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Hillary Clinton blasts Donald Trump's 'strongman approach' after sex-tape remark

Ft. Pierce, Fla. – The race for the White House took another surreal turn Friday, with Donald Trump inviting supporters to find a “sex tape” of a former beauty queen who has fast become a symbol of Hillary Clinton’s narrative that the Republican is unfit for the presidency.

Clinton criticized Trump’s “strongman approach” at a campaign stop in this seaside town in Florida and later called the New York businessman’s Twitter tirade “unhinged - even for him.”

“I mean, really, who gets up at 3 in the morning to engage in a Twitter attack against a former Miss Universe?” Clinton said.

She was referring to a spate of tweets from Trump targeting Alicia Machado, the 1996 winner of the pageant he once owned. He rattled off a series of tweets early Friday, starting at 3:20 a.m., that claimed without evidence there was a pornographic video involving Machado and that Clinton was “duped and used by my worst Miss U.”

“Hillary floated her as an ‘angel’ without checking her past, which is terrible!” he tweeted.

Clinton invoked Machado at Monday’s debate at Hofstra University, assailing the New York businessman for calling her “Miss Piggy” and “Miss Housekeeping” after she won the pageant he once owned. A visibly frustrated Trump hasn’t been able to overcome the attack since - and he and his top allies have refused to back down.

The squabbling over Machado comes as polls show a tight race with less than six weeks left to go, with one survey staking her to a 4-point lead in Florida. Barack Obama swept the Sunshine State in 2008 and 2012, and both candidates have crisscrossed this sun-soaked stretch in southeast Florida trying to jolt their supporters and sway skeptical holdouts.



“The world is watching,” said U.S. Rep. Lois Frankel, a Democrat who represents a string of beachside communities stretching north from Ft. Lauderdale. “No matter what the polls say, this race is going to be close. Florida is ground zero.”

Fact-checkers have found no evidence that Machado, who has posed nude in Playboy, has appeared in pornographic videos. On her Instagram account, she wrote in Spanish that Trump was “reviving defamations and false accusations about my life” and urged women to rally around Clinton.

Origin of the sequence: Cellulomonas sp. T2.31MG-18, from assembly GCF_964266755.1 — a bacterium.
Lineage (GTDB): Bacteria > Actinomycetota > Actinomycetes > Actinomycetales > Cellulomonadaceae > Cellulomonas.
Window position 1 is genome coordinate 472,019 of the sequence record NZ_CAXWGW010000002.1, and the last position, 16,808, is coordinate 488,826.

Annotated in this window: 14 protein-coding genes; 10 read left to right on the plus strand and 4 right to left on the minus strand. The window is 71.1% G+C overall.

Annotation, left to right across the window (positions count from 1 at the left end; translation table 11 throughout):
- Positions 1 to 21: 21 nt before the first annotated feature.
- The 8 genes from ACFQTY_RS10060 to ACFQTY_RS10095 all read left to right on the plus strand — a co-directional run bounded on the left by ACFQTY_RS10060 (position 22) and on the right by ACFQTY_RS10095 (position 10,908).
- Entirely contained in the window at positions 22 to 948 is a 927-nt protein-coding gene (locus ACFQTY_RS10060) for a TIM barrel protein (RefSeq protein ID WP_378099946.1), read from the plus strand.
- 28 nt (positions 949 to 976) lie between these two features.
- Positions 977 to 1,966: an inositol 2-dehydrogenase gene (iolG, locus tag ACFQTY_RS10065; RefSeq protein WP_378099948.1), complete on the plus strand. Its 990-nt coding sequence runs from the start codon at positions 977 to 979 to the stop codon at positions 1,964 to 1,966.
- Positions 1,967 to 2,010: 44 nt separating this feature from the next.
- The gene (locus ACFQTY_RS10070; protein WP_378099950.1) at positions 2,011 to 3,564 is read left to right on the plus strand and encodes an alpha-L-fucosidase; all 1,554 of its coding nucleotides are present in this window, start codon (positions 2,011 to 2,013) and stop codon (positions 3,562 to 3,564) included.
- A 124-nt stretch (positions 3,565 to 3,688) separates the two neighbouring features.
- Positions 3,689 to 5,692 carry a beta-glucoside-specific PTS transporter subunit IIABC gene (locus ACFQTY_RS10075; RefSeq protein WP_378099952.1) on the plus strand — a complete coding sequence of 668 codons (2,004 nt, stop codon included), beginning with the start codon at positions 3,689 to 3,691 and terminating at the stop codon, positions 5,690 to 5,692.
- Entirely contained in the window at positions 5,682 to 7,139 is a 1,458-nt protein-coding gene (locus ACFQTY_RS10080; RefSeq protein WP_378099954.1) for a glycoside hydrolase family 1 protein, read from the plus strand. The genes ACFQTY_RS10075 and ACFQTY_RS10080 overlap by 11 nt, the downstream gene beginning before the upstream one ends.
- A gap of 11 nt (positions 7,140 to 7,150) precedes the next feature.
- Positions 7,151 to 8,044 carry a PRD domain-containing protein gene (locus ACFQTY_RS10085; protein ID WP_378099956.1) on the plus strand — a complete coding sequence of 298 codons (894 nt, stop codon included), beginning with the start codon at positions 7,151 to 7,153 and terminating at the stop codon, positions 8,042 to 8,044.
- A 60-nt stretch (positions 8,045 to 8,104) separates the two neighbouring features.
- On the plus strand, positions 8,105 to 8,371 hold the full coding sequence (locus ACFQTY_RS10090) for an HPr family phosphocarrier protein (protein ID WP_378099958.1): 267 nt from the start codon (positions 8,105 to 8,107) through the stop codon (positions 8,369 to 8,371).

Trump on Friday afternoon defended himself against critics who mocked his early-morning tweets, posting that voters will at least “know I will be there, awake, to answer the call!”

Clinton’s campaign has been eager to forcefully push Machado into the conversation, particularly as she tries to appeal to undecided college-educated women torn over the race.

“Let’s face it: We don’t say to guys you need to lose 60 pounds,” said Eileen Riordan, a former federal staffer from nearby Port St. Lucie. “Think of the world’s leaders, when they see this. The world is watching us, and this is an embarrassment.”

The Republican’s allies, too, are frustrated that Trump hasn’t let up on his attacks.

“It’s a non-issue. He should be talking about the economy,” said Bill Sekscenski, a retiree from Port St. Lucie. “He’s got to have better control of what he says. But anybody who is in business like that surrounds himself with good advisers.”

And Gingrich told Fox News late Thursday he was concerned Trump's rhetoric - and his threats to bring up Bill Clinton's infidelities at the next presidential debate - could jeopardize his chances.

"If it's he-said-she-said, and it's a personality thing, she has a fair chance of winning," said Gingrich. "She has zero chance of winning if Trump can discipline himself and run this at a very high level."

At Friday’s Clinton rally at an historic theater, many were quick to invoke Trump’s late-night tweets berating Machado. Among them was Brooke McMahan, who won a string of local beauty pageants and sported a “Hillary 2016” sash.

“He continually degrades women. He doesn’t respect us at all,” said McMahan. “We work hard to achieve what we’ve achieved and he looks at us as people who are all about our appearance, and not our intelligence. It’s offensive.”

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About the Author

Greg Bluestein is a political reporter who covers the governor's office and state politics for The Atlanta Journal-Constitution.